Judith M. Bardwick, Ph.D.
I recently had two experiences, one right after the other, in which people weren’t grateful for what they received for the simple reason they didn’t have the information that would make them appreciate what they were getting.
The founder and principal consultant of a firm that excels in increasing engagement through change management and communication strategies, was describing what he was doing for some of his clients, he mentioned a problem at a famous and hugely admired Fortune 100 company. The company is accurately described as employee-centric and makes every list of Best Companies to Work For.
But, in the last couple of years, employee griping has been rising while gratitude has been falling. Why, he asked me, do you think that’s the case?
The answer is so simple it’s frightening: the employees of this extremely generous company took the company’s beneficence for granted because they had no comparative data with peer companies or, for that matter, with any other company. They didn’t have the facts that would make them aware of the generosity of their organization.
Truthfully, I have never worked in or consulted to or heard of an organization that supplied its employees with this kind of information.
The second example came from Jack, a small business owner who’s a friend. When I saw him he was viscerally upset and the stress was showing. Due to a number of major interrelated but independent occurrences he had just had a month in which revenues were triple his average monthly take – but expenses were equal to revenue.
This is what had happened: There was a major loss of revenue as a tenant who leased a major part of his building unexpectedly moved out with barely two weeks’ notice. Because of the space which was released when the tenant moved, Jack paid out two extra months’ rent for space he was leasing, and moved that part of the operation into the now vacated space in his headquarters building. In addition to the loss of rental income, paying the two extra months’ rent for leaving his rented space early, and getting the newly released space ready, and moving into the renovated location cost as much as the extra revenue rose.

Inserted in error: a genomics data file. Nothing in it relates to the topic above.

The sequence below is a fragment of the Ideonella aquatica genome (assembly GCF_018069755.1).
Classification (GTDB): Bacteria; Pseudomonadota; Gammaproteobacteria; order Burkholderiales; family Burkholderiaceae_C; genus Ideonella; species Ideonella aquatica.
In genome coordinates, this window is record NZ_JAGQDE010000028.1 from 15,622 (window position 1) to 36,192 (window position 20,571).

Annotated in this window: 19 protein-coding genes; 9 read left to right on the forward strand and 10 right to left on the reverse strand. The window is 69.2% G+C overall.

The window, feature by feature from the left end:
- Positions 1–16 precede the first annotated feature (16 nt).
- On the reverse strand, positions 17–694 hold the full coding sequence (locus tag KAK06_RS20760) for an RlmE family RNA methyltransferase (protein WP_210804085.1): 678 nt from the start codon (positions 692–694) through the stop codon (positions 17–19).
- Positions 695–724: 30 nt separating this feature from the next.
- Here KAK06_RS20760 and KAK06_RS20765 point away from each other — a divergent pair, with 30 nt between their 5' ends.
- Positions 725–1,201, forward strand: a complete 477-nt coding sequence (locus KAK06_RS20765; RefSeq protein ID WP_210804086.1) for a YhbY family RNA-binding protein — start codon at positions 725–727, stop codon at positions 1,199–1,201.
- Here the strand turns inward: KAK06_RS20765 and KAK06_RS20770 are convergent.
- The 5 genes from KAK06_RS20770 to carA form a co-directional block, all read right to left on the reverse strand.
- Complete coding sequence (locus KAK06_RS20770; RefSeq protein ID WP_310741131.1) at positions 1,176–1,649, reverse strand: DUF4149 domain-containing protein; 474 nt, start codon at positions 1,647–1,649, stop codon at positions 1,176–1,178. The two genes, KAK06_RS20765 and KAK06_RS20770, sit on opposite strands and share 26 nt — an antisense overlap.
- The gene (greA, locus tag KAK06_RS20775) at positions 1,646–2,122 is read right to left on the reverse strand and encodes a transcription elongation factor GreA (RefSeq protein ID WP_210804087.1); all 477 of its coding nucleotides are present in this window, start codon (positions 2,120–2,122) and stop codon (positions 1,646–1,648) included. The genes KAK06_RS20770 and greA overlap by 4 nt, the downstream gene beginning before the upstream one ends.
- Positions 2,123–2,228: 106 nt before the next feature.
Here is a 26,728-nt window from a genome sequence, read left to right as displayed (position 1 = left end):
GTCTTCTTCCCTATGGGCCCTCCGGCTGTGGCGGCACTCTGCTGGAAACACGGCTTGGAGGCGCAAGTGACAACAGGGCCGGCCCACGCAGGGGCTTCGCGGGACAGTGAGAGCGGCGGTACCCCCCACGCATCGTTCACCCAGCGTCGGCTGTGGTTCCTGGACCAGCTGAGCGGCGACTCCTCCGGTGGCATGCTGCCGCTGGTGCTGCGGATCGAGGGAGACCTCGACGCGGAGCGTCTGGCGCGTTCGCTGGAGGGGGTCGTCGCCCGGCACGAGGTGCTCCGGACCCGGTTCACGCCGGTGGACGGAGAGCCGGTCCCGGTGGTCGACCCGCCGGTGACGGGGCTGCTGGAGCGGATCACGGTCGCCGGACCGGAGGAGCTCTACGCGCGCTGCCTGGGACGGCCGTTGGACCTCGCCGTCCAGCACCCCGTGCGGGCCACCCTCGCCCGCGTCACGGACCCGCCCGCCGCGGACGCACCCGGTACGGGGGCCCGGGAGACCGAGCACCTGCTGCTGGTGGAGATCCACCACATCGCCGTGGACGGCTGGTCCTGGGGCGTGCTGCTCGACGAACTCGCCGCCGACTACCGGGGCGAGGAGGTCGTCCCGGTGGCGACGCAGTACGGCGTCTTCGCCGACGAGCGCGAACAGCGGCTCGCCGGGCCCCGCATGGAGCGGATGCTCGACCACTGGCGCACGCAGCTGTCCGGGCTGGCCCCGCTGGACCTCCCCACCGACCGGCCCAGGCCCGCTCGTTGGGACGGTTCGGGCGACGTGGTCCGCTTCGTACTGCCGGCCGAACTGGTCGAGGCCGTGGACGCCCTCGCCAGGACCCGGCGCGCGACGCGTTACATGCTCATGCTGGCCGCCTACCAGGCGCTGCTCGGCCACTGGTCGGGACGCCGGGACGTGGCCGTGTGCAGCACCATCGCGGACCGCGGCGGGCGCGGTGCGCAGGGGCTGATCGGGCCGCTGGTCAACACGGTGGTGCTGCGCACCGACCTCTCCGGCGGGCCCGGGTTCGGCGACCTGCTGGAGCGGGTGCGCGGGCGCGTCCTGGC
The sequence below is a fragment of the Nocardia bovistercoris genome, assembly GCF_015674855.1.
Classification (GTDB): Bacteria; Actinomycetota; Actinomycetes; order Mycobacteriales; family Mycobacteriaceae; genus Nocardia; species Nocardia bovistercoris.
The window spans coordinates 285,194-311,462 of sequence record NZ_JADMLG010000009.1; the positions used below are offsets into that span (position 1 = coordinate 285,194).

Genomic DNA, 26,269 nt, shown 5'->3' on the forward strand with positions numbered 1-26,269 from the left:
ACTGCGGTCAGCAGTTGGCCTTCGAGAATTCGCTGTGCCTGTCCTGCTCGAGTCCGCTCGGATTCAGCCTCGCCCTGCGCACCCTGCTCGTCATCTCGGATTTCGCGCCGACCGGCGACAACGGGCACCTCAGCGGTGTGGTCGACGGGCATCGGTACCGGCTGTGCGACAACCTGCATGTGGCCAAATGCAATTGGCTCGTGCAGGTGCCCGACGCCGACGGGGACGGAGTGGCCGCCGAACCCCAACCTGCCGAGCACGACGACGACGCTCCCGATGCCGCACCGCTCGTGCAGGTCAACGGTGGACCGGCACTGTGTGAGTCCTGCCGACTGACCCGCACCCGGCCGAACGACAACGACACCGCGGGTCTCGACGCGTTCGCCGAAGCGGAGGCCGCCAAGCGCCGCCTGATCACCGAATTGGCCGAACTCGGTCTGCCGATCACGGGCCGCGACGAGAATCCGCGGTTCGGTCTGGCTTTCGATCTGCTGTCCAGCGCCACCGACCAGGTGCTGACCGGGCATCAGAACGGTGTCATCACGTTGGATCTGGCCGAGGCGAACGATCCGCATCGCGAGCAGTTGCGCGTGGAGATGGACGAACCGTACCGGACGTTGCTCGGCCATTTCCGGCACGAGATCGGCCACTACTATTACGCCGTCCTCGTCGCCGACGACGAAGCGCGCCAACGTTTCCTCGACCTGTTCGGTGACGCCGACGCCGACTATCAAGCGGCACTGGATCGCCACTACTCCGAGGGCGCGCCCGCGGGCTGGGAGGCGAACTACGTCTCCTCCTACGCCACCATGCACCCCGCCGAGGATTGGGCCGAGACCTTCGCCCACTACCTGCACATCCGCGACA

Jack’s company has a bonus program based on revenue and not on profit. Because the month’s revenues were so extraordinarily high, all of his employees got bonuses, in some cases amounting to a 50 percent increase in their paycheck for that month.
Were the employees grateful? Of course not. As far as they were concerned they had earned the extra money.
Did any of the employees say something like Thank you? Again, of course not. As far as they were concerned “the company” had simply paid them what they had earned and it owed.
Who or What is “the company” to employees? Usually, they don’t know. Who guides, builds, adapts and grows the business? Who is mostly responsible for the company’s success – or failure? What happens when revenue falls or costs soar? Who has to pay the bills irrespective of what’s in the till? What does it cost to keep the business running or growing? What does the business pay in taxes, in utilities, in IT software and hardware, in employee salaries and benefits?
Typically, employees have no answers to these questions. In most cases they don’t think about the obligations and responsibilities of “the company” which, in this case, happens to be Jack and his wife. Nor would employees know that the month’s expenses had equaled revenues. Employees, therefore, could not know that as a result of revenue and costs being equal, their bonuses came out of “the company” – that is, the owner’s private and not so deep pockets.
Jack’s employees need to learn the basics of business; they need an introductory business class. Just for openers, the company should open the books and employees have to be able to read the business’ profit and loss statement.
The moral of this blog is this: before you get seriously irked by a blatant lack of gratitude, remember you can never assume that people know what you know. Relevant, focused information that explains what is happening and why is fundamental to building gratitude and is absolutely essential to creating and sustaining high rates of commitment and engagement.